Do You Know How Much You’re Paying in Credit Card Fees?

Written by , February 12, 2015

Do You Know How Much You’re Paying in Credit Card FeesCredit cards provide us with a great deal of convenience in our day to day lives. Instead of having to carry around our checkbook, or constantly run to the ATM to make sure we have enough cash for our shopping, we can just use a credit card.

In addition, you’re protected against unauthorized credit card use (even if it’s a bit of a hassle to get those protections), whereas if you lose a wallet full of cash then there’s a good chance you’ll never see that money again. Many credit cards also provide extended warranties on products that you buy with the issuer’s credit card. Of course, all of these things come at a price.

So do you know how much you’re paying in credit card fees?

  • Interest Rate. For many cardholders, the biggest cost they pay to have a credit card is the interest on balances that they don’t pay off each month. A low interest rate should be the first consideration when you’re shopping for a new credit card, and the first thing to look at when you’re trying to evaluate your current costs.
    • Furthermore, most credit card companies have the right to significantly increase your interest rate to a higher “Penalty APR” or “Default Rate” that can be over 30% if you are late making a single payment on your card.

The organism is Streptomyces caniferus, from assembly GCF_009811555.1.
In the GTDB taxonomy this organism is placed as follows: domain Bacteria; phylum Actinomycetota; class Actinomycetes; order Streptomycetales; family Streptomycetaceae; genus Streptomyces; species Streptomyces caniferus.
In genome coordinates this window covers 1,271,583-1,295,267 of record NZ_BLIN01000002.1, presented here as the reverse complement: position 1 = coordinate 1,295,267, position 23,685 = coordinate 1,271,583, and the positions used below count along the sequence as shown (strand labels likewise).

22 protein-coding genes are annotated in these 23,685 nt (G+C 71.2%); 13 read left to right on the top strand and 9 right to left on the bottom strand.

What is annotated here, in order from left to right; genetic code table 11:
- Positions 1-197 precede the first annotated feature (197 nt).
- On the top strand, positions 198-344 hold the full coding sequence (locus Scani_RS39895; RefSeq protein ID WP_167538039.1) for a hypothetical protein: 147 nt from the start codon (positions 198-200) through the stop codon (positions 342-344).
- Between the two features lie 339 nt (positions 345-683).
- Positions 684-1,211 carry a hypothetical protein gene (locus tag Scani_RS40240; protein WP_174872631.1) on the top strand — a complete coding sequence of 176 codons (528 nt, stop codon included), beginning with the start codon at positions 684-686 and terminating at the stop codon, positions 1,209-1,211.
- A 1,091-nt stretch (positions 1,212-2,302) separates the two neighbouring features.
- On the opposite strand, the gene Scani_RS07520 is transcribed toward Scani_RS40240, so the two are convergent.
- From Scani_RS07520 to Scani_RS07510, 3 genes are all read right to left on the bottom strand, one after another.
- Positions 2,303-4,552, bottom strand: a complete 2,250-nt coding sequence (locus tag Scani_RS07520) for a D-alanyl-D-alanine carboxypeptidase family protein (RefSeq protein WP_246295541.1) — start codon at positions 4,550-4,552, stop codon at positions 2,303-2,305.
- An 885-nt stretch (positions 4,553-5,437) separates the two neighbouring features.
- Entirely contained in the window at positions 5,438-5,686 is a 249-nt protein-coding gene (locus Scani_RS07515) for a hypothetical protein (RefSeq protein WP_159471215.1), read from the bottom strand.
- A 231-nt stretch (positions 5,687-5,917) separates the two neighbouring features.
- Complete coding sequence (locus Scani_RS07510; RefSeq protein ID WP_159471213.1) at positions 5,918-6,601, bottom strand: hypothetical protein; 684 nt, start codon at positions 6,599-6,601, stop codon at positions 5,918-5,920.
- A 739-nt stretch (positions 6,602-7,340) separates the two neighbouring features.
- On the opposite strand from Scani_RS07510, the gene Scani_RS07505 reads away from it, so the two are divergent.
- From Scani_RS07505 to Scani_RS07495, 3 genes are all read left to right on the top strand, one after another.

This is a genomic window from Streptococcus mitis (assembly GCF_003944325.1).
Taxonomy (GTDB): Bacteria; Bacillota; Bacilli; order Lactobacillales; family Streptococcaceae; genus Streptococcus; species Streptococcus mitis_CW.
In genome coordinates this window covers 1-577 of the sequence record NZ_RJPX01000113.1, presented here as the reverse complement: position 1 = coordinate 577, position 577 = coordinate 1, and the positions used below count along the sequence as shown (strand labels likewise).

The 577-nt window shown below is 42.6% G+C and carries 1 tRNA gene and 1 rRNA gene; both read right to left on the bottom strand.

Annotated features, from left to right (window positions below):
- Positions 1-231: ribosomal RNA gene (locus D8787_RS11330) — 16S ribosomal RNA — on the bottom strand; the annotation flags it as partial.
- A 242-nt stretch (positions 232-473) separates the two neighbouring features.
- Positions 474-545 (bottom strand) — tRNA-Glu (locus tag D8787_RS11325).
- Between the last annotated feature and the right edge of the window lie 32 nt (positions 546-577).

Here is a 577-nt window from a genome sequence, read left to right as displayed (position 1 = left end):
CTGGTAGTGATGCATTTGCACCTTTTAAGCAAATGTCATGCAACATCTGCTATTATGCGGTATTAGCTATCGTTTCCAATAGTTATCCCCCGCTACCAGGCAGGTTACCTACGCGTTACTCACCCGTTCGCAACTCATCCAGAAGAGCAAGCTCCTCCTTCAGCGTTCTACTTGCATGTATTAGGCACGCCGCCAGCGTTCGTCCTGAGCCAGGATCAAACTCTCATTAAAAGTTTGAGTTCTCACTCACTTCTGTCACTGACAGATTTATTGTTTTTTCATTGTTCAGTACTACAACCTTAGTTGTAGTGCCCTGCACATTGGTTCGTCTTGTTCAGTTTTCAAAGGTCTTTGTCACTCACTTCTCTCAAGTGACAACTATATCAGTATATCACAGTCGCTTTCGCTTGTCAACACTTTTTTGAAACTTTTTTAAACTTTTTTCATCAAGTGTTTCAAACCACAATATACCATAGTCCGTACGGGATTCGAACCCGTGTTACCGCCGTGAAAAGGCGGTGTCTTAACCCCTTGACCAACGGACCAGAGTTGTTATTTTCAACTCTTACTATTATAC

• The Cost of Carrying a Balance. To some credit card holders, their interest rate isn’t something that they can easily relate to a monthly cost. But unless you pay off your balance in full each month, it’s absolutely essential that you understand how much you’re paying to carry a balance.
    • Some credit card companies make it easier to understand exactly how much it costs you if you only make the minimum payments each month. For example, your statement might contain a chart that shows you how long it would take you to pay off your current balance if you only pay the minimum payment each month, as well as how much you will end up paying in total. It’s not uncommon for the estimated total payments to be two or three times the amount of your current balance, and for the estimated repayment term to stretch for a decade or more, when you don’t pay off your balance in full each month,
  • Annual Fee. Does your credit card company charge you an annual fee? Unfortunately, because this charge only appears once a year on a person’s credit card statement, many people pay the charge, but don’t take any steps to try to reduce or eliminate it.
    • Credit card companies compete with one another to bring in customers, so most customers are going to have broad range of deals available to them. This means that you should be able to find a similar no fee credit card, or call your company and request a waiver of your annual fund.
  • The Late Payment Fee. This can be one of the most frustrating and misunderstood fees that a credit cardholder ever faces. Even if you’ve had a spotless record of paying your credit card bill on time every month, being late on a single payment can trigger a fee that can be upwards of $50.
  • Once you learn more about how much you’re paying for your credit card, don’t be afraid to take your credit card business elsewhere if doing so can save you money.

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